BMI is a commonly used measure to determine whether or not a person is at a healthy weight. A person is said to be overweight if they are above 25 and underweight if below 18.5. This question asks what the scientific basis is for BMI ranges, but does not question the difference between the values within that range.
Between the upper and lower "healthy" limits is a rather large range of weights. Anecdotally, when I am at a BMI of 25 I still look and feel rather overweight (flabby, bulging belly, etc.). I've only ever been as low as around 21 or 22 BMI, at which point I am rather slim, and at the weight I'd need to be to achieve 18.5 I imagine I would be very skinny, too slender by my personal standards.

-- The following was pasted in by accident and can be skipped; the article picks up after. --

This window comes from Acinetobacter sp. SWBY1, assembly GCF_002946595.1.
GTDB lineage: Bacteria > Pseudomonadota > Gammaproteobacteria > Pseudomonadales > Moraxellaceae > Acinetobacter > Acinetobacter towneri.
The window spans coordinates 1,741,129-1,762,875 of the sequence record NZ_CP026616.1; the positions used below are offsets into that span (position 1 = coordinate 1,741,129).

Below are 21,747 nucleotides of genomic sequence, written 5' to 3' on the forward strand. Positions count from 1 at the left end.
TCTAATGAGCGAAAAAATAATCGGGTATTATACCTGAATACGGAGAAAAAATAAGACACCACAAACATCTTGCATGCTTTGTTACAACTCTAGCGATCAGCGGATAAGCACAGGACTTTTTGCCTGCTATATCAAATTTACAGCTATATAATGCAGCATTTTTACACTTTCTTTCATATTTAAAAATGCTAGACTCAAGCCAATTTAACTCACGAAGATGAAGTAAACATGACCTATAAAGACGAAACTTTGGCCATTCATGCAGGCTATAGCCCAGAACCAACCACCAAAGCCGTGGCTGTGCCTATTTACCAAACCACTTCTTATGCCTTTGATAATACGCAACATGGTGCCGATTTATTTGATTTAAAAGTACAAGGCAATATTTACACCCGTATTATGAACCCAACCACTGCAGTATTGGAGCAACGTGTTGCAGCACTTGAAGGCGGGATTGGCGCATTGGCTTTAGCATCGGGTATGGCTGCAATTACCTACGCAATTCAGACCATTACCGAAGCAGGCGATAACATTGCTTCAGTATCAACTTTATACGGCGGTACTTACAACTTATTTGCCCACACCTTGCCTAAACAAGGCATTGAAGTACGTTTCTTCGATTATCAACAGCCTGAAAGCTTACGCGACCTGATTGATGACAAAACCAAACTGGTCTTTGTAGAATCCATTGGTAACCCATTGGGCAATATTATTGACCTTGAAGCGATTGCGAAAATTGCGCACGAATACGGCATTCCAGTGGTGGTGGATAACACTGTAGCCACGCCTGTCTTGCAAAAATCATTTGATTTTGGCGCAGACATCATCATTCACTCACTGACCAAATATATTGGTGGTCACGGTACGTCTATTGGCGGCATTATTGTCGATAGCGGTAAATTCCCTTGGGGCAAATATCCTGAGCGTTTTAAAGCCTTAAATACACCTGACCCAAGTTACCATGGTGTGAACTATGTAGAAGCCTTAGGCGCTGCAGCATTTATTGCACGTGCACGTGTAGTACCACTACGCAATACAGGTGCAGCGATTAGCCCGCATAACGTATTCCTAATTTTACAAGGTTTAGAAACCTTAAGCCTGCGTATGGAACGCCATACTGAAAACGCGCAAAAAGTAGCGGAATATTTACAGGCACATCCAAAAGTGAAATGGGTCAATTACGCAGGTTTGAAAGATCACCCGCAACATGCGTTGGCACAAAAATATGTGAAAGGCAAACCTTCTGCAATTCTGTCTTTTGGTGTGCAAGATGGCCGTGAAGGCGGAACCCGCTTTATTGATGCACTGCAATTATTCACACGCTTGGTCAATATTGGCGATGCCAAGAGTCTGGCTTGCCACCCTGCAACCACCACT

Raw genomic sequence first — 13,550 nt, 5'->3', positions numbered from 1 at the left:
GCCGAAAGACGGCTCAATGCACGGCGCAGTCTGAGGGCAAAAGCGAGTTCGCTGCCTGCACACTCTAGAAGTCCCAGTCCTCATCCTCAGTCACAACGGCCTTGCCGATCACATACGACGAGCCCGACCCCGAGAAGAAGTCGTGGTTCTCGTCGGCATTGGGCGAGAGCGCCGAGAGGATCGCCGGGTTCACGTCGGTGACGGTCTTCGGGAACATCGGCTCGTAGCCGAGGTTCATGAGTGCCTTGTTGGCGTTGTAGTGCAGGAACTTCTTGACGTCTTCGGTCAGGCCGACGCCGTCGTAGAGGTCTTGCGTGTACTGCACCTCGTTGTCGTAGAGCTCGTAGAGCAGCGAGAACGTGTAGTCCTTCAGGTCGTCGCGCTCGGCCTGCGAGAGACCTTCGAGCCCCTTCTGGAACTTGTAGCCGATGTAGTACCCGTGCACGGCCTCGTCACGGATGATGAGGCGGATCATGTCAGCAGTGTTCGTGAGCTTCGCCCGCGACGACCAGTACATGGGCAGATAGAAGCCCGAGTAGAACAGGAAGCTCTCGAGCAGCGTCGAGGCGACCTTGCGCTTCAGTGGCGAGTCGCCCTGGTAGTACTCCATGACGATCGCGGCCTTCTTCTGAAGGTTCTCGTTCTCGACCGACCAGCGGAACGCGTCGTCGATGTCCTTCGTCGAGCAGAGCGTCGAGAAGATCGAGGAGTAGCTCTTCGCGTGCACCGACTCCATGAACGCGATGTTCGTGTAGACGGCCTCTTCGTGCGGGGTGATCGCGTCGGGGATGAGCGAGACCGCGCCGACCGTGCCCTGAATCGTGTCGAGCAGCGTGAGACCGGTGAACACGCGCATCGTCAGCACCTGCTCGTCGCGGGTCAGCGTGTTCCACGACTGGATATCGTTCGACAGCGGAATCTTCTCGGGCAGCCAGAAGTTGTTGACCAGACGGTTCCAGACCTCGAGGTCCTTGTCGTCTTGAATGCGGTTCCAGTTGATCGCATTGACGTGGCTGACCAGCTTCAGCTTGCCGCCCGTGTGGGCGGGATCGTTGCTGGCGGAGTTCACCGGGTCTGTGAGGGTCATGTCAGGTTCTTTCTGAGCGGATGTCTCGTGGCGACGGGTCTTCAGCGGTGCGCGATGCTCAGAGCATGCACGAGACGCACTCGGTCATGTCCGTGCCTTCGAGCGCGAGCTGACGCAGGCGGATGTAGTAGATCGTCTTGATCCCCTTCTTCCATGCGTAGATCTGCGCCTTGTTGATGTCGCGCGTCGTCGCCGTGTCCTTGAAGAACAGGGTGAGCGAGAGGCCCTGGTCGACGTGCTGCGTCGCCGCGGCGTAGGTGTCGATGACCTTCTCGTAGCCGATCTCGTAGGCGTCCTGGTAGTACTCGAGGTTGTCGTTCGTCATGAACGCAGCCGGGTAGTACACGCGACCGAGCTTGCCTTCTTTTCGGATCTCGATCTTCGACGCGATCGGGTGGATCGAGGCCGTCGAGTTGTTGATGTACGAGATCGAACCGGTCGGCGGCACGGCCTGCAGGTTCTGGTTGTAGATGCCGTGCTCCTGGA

Is it really the case that someone at a BMI of 18.5 would be equally as healthy as someone at 21.75 (the midpoint) or 25? By healthy I mean equivalent risk of long term illnesses, early death, etc. (assuming other health-related factors to be the same).
If not, then is there a more accurate way to determine an optimally healthy weight (as opposed to merely a range of healthy weights)? Having been unable to find any information on this point, my target weight is a BMI of 21.75, but I would like to fine tune this if possible.